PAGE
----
Everything now, solid or liquid, is made up of small particles. When light strikes these particles, they absorb some of the light's hues while rejecting others. Water seems colorless because it reflects all colors simultaneously. Color comes from the way that different wavelengths of light are reflected or absorbed when light hits any object.
If you were to zoom in on a droplet of water under a microscope, you would see that it is made up of even smaller particles called molecules. These molecules can either be polar (with positive and negative ends) or non-polar (without a positive or negative end). When light hits a molecule, it may or may not reflect the light; if it does not reflect the light, it will instead absorb it. Polar molecules tend to be more reflective than non-polar ones because there is more surface area for light to interact with. This is why white paint is usually used as canvas for painting - the light waves are reflected by the canvas' surface and don't get absorbed.
When light waves strike a molecule, they can change its vibrational state. Vibrational states are like the musical notes that make up a song. The note "A" has a certain frequency and can only be played on an acoustic guitar. The note "C" has another frequency and can be played on a piano.
If a body only reflects a few hues of the visible spectrum while absorbing the rest, it appears in that reflected color. Water's tri-atomic (2 hydrogen atoms and one oxygen atom) structure does not absorb any colors from the visible spectrum of light. As a result, water looks colorless. 1835: Joseph Louis Lagrange shows that the motion of the planets can be used to make accurate predictions about when and where rain will fall. The gravitational pull of the moon causes Earth's oceans to swirl like a giant liquid clock, making tides that rise and fall twice a day. This effect was first noticed by Lagrange using data collected by Napoleon's army during his Egyptian campaign.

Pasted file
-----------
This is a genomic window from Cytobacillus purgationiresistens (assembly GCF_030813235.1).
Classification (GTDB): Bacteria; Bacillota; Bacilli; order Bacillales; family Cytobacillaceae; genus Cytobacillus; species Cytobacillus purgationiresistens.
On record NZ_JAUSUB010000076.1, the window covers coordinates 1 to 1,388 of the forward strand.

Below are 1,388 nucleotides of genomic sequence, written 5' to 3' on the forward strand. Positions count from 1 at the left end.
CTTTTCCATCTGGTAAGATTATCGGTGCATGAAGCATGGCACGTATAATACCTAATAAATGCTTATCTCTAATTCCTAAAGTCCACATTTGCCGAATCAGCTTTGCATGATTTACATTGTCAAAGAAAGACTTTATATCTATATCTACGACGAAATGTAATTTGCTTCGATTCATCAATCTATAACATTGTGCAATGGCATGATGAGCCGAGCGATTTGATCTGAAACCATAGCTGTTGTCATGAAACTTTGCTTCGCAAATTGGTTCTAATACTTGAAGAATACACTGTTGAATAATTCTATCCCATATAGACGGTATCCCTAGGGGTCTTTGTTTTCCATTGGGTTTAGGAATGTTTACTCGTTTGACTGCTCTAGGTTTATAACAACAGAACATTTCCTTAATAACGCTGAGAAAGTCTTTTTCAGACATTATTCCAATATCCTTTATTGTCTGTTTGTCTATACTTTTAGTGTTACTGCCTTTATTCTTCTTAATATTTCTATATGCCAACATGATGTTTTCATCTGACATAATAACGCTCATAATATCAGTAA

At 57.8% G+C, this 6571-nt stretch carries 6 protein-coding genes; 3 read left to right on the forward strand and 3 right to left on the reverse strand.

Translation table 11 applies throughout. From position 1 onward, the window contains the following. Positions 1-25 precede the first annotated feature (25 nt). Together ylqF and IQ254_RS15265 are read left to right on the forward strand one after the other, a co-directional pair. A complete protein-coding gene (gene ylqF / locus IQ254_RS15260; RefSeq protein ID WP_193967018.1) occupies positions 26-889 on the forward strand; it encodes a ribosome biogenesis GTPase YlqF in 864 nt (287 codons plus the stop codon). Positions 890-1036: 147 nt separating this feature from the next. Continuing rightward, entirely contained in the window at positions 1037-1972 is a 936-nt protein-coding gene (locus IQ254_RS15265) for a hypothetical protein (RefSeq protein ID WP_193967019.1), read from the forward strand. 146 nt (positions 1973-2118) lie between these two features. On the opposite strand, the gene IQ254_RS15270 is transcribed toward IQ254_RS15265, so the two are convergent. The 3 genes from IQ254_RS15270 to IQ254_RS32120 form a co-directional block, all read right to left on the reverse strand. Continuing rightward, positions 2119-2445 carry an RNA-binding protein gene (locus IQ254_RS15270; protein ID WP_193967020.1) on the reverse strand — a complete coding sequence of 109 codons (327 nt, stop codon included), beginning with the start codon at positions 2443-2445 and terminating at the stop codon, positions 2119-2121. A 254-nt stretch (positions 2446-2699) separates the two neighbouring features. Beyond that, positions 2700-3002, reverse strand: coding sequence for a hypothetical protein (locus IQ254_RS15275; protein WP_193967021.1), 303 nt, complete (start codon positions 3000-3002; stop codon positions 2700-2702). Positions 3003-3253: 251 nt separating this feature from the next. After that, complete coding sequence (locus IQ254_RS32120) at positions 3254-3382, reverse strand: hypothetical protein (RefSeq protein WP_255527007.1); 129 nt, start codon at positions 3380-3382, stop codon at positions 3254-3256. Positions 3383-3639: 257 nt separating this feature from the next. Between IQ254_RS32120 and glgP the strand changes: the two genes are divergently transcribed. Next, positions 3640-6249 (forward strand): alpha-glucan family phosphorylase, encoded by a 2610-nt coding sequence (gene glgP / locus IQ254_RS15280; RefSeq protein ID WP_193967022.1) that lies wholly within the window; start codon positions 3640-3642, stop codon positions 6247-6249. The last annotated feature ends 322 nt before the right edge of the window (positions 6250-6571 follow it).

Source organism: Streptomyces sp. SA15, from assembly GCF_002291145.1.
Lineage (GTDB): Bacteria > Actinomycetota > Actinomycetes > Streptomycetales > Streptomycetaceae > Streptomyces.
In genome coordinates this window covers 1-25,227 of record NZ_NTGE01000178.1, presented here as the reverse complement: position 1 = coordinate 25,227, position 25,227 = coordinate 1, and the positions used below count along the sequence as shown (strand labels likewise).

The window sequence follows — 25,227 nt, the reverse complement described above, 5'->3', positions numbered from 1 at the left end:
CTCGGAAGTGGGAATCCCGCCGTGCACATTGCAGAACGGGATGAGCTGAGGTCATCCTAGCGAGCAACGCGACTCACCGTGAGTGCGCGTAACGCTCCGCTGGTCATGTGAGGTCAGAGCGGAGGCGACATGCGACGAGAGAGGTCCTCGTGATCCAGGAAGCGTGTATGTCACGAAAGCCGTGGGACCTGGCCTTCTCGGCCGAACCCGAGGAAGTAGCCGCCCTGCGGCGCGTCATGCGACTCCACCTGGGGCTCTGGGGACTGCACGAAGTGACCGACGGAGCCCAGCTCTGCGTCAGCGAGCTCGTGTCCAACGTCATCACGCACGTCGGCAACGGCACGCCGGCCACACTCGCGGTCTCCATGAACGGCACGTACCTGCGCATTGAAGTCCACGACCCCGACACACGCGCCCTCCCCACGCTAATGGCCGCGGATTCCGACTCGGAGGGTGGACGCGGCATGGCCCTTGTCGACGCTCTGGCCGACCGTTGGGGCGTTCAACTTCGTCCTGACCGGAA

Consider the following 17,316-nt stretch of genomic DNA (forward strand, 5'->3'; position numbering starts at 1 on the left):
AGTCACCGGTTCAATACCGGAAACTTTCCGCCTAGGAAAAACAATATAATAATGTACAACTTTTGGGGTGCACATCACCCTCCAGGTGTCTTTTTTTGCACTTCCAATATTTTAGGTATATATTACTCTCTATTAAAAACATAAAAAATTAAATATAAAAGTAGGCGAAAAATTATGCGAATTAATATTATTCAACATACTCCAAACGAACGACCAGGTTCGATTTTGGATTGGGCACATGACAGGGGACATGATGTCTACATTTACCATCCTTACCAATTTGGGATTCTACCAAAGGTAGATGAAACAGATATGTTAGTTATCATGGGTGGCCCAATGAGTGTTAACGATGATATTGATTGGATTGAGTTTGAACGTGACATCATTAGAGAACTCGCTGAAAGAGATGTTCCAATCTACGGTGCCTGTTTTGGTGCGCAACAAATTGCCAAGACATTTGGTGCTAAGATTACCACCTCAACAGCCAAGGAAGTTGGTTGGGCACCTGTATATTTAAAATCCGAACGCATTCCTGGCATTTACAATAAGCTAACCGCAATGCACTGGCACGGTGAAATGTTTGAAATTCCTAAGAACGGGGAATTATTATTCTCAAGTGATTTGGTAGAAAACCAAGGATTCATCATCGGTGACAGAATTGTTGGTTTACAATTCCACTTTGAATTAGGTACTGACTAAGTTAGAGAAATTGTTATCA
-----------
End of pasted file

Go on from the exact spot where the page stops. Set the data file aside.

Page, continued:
1838: William Hyde Wollaston discovers that the blue component of turquoise is actually silver. He makes this discovery by analyzing samples of ancient Turkish coins that he has found in his garden at his home in England. Because silver is white, this analysis allows him to see what kind of stone these ancient coins are made of even though they are covered with corrosion due to exposure to air and soil. Modern scientists use a similar method to analyze the makeup of rocks.
1841: Samuel Pierpoint Langley builds the world's first successful airplane. It is a large glider with two wooden wings that fold back against the body when not in use. Powered by a horse carriage engine, the plane can fly for several minutes before crashing into the ground.
This is the color that is reflected back from the particles and reaches our sight. Water is colorless and transparent because everything except a very little amount of blue (for pure water) is reflected back. It seems transparent because you can see through it.
Pure water is called "distilled water" or "drinking water". Distilled water is water after its hardness has been reduced by passing it through a filter made of glass or plastic. The word "distillation" comes from the process of separating alcohol from water by heating them separately to create a vapor that will condense on cooling. Alcohol evaporates at lower temperatures than water so more alcohol will remain in the still after it has dried out.
Alcohol is used as a solvent for paints, lacquers, and other substances that dissolve in it but not in water. Paint thinners are also called solvents because they help paint dry faster. They work by breaking down some of the chemicals that make up paint formulas, reducing their viscosity (thickness), so they can be mixed with water and sprayed like a liquid. The thinner also contains additives such as sulfur compounds that evaporate during drying leaving small pores in the paint film. These pores allow air and any subsequent coats of paint to seal out any moisture which prevents mold growth and deterioration.
Water has an index of refraction that falls between between that of air and that of many solid materials. This decreases reflection, enabling more light to reach the dye and be absorbed. The substance appears darker. As with any pigment, less color will be absorbed if the water is clear instead of cloudy.